SureFire

Soldiers Go for Gold During German Schützenschnur Qualification

ILLESHEIM, Germany — Over 100 Soldiers assigned to the 3rd Combat Aviation Brigade, supporting the 4th Infantry Division, joined the the German Armed Forces — known as the Bundeswehr — for a chance to earn the prestigious Badge of Marksmanship, or Schützenschnur, on August 29, 2023.

For 3CAB Soldiers, the event was an opportunity to train with host nation counterparts while also learning about German culture and strengthening our relationship with an ally nation.

“The Schützenschnur is an opportunity to collaborate with the Bundeswehr and try out their weapon qualification standards,” said Sgt. 1st Class Tyler Dean, the 603rd Aviation Support Battalion, 3rd CAB Land and Ammo noncommissioned officer. “It was a great way to build relationships with Soldiers from another nation and just learn a little about them.”

Soldiers started the day off with a familiarization class on the German P30 pistol and the German G36 rifle.

“The instructors were really professional and thorough during the class,” said Cpt. Anderson Simmons, the 3CAB Resource Manager. “We were able to get some hands-on familiarization training with their weapons and talked about what we should expect from the Schützenschnur.”

Soldiers then headed out to the lanes where they fired at a combination of paper and pop-up targets in order to qualify.

“We started off firing at paper targets with the P30 pistol and the G36 rifle,” said Dean. “After everyone was comfortable with the weapons, we moved over to a pop-up range and fired at nine pop-up targets using the G36 rife.”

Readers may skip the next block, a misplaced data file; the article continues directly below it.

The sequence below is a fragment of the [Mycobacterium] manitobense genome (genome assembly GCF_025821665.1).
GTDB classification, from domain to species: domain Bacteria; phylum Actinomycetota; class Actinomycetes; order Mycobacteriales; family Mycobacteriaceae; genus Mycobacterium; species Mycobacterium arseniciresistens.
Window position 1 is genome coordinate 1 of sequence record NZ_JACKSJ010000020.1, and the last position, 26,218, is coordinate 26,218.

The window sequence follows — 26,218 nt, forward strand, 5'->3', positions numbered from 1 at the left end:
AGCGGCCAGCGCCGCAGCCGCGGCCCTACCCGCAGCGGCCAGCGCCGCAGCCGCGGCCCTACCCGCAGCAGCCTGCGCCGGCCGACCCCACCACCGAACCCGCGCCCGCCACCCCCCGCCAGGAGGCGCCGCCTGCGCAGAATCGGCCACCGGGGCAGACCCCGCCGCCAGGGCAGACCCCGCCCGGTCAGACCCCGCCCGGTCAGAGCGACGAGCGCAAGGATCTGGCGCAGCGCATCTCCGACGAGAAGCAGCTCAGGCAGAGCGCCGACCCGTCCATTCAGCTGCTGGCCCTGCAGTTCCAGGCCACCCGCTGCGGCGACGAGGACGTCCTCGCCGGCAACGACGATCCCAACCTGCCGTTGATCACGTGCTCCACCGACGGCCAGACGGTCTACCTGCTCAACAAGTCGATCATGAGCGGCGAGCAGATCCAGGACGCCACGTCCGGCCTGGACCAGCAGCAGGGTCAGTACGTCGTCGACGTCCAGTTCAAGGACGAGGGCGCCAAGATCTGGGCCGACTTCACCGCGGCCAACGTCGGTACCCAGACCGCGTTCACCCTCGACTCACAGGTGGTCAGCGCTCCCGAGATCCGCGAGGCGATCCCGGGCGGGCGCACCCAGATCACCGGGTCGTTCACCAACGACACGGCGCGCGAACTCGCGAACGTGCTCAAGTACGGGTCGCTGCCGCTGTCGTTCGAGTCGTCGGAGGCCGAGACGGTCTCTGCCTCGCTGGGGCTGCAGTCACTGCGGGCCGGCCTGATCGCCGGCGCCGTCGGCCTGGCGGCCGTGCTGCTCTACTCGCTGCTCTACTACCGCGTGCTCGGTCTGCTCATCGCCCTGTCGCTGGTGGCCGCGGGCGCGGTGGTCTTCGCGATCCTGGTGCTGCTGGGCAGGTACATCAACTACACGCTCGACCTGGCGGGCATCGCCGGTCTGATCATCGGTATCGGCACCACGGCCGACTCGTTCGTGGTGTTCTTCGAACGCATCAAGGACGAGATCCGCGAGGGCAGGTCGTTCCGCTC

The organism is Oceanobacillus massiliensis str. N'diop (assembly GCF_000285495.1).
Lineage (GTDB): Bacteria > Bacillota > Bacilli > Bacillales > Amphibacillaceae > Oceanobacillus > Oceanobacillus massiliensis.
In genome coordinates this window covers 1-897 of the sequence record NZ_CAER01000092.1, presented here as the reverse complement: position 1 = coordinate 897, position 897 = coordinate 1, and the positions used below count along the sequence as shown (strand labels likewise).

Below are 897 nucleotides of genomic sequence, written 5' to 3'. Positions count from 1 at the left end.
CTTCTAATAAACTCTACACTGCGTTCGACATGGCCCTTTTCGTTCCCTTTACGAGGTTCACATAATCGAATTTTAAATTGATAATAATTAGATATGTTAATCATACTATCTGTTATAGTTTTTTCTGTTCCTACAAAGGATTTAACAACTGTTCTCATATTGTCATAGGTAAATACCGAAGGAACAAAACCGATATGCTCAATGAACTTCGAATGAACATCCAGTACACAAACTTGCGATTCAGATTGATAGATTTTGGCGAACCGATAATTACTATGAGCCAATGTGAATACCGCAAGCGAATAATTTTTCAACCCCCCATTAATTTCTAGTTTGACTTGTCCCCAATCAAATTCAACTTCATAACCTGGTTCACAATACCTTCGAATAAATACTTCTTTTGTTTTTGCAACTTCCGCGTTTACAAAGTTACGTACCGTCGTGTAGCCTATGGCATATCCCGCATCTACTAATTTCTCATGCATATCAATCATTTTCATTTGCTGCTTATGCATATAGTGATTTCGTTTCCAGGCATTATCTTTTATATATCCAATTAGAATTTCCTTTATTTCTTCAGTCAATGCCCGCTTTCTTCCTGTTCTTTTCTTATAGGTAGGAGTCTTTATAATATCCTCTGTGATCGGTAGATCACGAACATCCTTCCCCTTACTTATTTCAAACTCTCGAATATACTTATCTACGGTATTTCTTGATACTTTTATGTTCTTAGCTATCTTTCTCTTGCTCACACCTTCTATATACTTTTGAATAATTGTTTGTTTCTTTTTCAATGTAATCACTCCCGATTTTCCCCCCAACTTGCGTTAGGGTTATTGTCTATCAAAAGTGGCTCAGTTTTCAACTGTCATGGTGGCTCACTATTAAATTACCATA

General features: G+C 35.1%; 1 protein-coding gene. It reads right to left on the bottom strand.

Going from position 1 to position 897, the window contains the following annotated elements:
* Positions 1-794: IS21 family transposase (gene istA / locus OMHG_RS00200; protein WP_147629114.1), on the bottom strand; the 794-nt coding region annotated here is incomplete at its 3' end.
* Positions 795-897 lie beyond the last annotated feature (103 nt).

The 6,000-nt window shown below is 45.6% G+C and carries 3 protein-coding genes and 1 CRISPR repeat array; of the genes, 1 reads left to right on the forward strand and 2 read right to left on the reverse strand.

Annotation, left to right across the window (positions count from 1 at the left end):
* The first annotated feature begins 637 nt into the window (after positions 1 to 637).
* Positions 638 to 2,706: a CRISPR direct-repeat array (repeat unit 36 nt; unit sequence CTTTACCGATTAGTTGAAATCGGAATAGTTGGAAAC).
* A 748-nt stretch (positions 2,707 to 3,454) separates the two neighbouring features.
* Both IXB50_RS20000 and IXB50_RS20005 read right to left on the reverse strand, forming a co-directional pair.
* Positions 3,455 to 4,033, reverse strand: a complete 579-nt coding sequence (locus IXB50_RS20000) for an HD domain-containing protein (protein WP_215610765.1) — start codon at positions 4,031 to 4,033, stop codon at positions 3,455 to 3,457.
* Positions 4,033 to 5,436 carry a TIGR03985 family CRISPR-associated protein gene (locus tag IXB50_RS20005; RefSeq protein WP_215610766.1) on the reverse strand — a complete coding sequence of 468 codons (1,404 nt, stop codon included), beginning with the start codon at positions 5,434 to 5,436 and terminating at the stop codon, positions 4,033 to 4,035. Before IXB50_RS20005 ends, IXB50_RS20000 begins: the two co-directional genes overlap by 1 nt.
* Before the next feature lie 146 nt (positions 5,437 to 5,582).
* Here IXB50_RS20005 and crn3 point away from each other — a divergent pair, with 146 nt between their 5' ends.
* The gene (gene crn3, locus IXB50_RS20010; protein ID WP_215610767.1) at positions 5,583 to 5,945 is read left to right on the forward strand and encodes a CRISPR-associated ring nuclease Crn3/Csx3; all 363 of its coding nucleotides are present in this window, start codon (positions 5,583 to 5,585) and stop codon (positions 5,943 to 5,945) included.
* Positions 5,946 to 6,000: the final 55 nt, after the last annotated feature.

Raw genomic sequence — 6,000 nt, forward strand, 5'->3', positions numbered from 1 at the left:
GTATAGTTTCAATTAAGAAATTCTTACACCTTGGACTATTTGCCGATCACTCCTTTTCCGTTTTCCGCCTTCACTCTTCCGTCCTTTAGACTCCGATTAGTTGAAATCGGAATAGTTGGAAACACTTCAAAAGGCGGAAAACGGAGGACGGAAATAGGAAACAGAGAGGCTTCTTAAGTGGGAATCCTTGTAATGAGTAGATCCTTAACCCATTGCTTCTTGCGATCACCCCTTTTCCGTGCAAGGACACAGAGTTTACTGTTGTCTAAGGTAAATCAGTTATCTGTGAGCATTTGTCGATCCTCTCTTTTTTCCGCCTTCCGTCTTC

After completing the qualification, Soldiers learned what classification of the German Armed Forces Badge of Marksmanship they qualified for. The award comes in three grades that showcase how proficient a soldier is, with gold being the highest, silver the second highest and bronze being the lowest. U.S. Soldiers are authorized to wear the award on their Army Service Uniform.

“For the gold classification, a Soldier would have to get a perfect score in all three events,” said Dean. “We actually had around 80% of our Soldiers shoot a perfect score, so we’ll get to see a lot of gold on Soldier’s ASUs once we get back home.”

The Schützenschnur has origins dating back to the 18th century and was awarded to enlisted Soldiers for marksmanship. Soldiers from all military occupational specialties can wear the award as long as they qualify on the required weapons systems.

“After talking to one of the rifle instructors I found out he’s a firefighter in the German Army,” said Anderson. “It was interesting to me that they were serving as the weapons instructors, it’s not something you’d expect.”

For Soldiers like Anderson, the Schützenschnur presented an opportunity to increase interoperability between the units and learn how other armies operate.

“This is my first rotation so working with partner nation forces when you’re away from home and from things you might be used to, I think it really helps enhance the experience,” said Anderson. “It helps show why you’re here and you get to learn how other militaries operate.”

By SGT Caitlin Wilkins

4 Responses to “Soldiers Go for Gold During German Schützenschnur Qualification”

  1. H says:

    I earned my Schützenschnur back in 2014 when I was stationed in Germany, was a really great experience. Though back then we also qualified on the German Machine Gun the MG-3, as well as the other two the G36 and if I’m not mistaken the HK P8. Overall was a highlight of my time stationed out there

    • D Liddle says:

      I’ve always wanted to shoot an MG-3, which as I undertand it has a slower cyclic rate than the MG-42 (something like 800 rnds/min…). What was that like?

      • H says:

        Oh it was really awesome, I was the last to shoot the MG-3 that day and the Germans needed to expend the ammo that they brought out as it was the end of the day so I ended up getting to shoot through around 650 to 750 rounds give or take lol. And I believe your correct regarding the cyclic rate being a bit slower than the MG-42

  2. Bob says:

    I got the fire one in Kosovo in 2010. The German Sergeant major referred to it as”grandfather’s machine gun.”